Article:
acquidon has one of those days were absolutely nothing is going right. She has just been recently diagnosed with diabetes, is fired from her job, and then runs into her former boss in public and makes a fool of herself. Things can only get better, right? Not exactly. When her ex-boss ends up dead, she's the prime suspect.
A good start to a book is critical with many readers today. What really grabbed my attention in the first few chapters of this book was not only the multiple problems that are thrown at Jacquindon right off the bat, but how realistic the setting was. She's a mid-level employee, new diabetic, and working her tail off the get recognition and a better job. Plenty of readers can relate to that. Even getting fired is terrible, but not uncommon. Weeks brings readers into a world that is very familiar to them, centered around a character they can relate to and care about. Then the craziness really starts happening.
Even once we step out of the everyday with Jacquidon and into secret exploits to clear her name and stay out of a killer's line of sight, there is enough realism to keep it down to earth. The adventures Jacquidon struggles through keep the story interesting and entertaining. She ends up in places she never expected to find herself, and doing things she never thought herself capable of. Jacquidon is a very interesting character to follow. Her sister is a great addition. Her constant need to warn her sister about not ruining her clothes added lightness to
the more serious moments when it was needed. The people she used to work for, Bonnie and Yancy, as well as a few others are genuine pieces of work. Weeks did a great job of creating characters you wanted to slap. The cast worked really well together.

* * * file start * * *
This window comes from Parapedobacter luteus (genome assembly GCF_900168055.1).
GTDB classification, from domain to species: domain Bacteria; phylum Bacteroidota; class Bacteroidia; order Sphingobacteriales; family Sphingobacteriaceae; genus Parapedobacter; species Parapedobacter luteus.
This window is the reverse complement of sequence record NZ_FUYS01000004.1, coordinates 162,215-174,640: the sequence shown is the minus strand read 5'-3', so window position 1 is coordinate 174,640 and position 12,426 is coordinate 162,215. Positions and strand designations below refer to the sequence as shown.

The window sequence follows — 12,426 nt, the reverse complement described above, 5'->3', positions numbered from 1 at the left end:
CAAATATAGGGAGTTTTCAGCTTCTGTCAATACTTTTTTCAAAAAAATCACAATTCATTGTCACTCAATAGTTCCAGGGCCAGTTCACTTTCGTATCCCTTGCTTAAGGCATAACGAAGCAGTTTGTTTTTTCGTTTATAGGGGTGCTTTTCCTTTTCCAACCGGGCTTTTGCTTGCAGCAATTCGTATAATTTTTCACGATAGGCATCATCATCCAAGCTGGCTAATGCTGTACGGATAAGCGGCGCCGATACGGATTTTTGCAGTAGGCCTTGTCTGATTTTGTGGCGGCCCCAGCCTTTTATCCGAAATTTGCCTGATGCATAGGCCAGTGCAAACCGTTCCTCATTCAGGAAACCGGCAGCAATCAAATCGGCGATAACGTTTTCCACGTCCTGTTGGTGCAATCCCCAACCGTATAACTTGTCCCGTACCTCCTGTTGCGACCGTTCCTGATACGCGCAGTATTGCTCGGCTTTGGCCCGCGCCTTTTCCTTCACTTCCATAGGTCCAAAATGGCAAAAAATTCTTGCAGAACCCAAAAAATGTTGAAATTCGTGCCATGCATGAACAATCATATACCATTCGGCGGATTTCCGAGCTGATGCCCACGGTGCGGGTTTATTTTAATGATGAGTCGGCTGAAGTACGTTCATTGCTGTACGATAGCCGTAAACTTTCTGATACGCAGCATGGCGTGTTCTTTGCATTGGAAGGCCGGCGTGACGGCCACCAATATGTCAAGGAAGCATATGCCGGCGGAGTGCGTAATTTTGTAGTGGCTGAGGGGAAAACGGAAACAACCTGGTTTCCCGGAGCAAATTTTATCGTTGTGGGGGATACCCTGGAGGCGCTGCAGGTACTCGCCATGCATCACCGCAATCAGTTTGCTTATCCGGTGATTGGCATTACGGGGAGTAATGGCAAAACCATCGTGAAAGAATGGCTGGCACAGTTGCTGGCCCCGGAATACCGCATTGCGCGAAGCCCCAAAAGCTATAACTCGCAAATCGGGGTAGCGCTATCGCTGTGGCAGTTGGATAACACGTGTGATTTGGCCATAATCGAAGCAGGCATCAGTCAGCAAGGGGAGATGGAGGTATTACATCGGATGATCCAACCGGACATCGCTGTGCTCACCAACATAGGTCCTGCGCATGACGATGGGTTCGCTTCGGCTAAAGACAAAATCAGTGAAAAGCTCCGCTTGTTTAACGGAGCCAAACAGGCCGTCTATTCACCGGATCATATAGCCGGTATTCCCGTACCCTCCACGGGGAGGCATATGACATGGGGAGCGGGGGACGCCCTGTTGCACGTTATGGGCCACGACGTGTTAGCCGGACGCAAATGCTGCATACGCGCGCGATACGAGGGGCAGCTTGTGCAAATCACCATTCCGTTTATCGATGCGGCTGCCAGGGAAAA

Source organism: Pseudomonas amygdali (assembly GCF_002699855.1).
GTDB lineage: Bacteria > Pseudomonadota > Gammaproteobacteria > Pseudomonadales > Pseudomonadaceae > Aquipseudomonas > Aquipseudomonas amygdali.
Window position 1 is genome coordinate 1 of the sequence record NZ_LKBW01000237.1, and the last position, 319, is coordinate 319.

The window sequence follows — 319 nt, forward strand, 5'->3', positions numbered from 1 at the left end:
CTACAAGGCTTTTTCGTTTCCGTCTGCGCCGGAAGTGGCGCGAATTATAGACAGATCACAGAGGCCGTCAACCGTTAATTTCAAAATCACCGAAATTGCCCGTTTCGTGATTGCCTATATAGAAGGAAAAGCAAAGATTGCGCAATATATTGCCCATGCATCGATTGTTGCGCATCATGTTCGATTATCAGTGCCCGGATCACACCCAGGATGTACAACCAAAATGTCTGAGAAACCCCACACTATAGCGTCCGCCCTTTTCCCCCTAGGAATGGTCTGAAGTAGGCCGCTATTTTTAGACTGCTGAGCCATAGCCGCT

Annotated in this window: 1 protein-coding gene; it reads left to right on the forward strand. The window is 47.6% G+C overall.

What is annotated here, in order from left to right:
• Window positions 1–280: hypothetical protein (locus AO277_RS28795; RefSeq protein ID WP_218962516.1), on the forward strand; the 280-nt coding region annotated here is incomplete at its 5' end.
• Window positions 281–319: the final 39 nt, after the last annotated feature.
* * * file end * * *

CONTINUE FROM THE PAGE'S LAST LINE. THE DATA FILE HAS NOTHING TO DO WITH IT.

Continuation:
Who killed Yancy is a mystery not only to Jacquidon, but also the reader. Weeks does a good job of keeping readers entertained with plot twists and clues as she leads them toward the truth. The "Interludes" sprinkled throughout the book were an interesting addition. There were a few that seemed a little too vague to really get me hooked on them, but I think many readers will find them interesting. While trying to solve the mystery, Jacquidon's search leads her into a world of strange sexual appetites. This gives her a chance to find out me about Yancy's secrets and the people he has hurt, but it does not go into great detail. I was glad Weeks chose not to have graphic scenes as others might have.
My main issue with this book was the length. At 168,000 words, it is almost double the usual length for a cozy mystery. As a reader who is often pressed for time, I can see other readers seeing the length and being concerned. Overall, this was a very interesting book, but I did feel there were areas that could have been trimmed to make the length more manageable. There were occasions with the outplacement rep and David that the conversation seemed to go on a little longer than needed. When the active parts of the mystery were going on I stayed interested, but I was not as captured during some of the slower sections.
Would I recommend this book? Yes. It is one you have to have the time to read, or be willing to read a few chapters here and there, but it is worth finishing. The characters are well written, and the mystery was engaging.
Who would I recommend this book to? Adult cozy mystery readers are going to be the main target. It's not one I would recommend to teens because some of the topics are more adult in nature. It didn't have a strong romantic element either, but I was okay with that. Overall, most readers interested in an entertaining mystery will enjoy this book.
Nice Work is available now from Amazon in paperback and Kindle.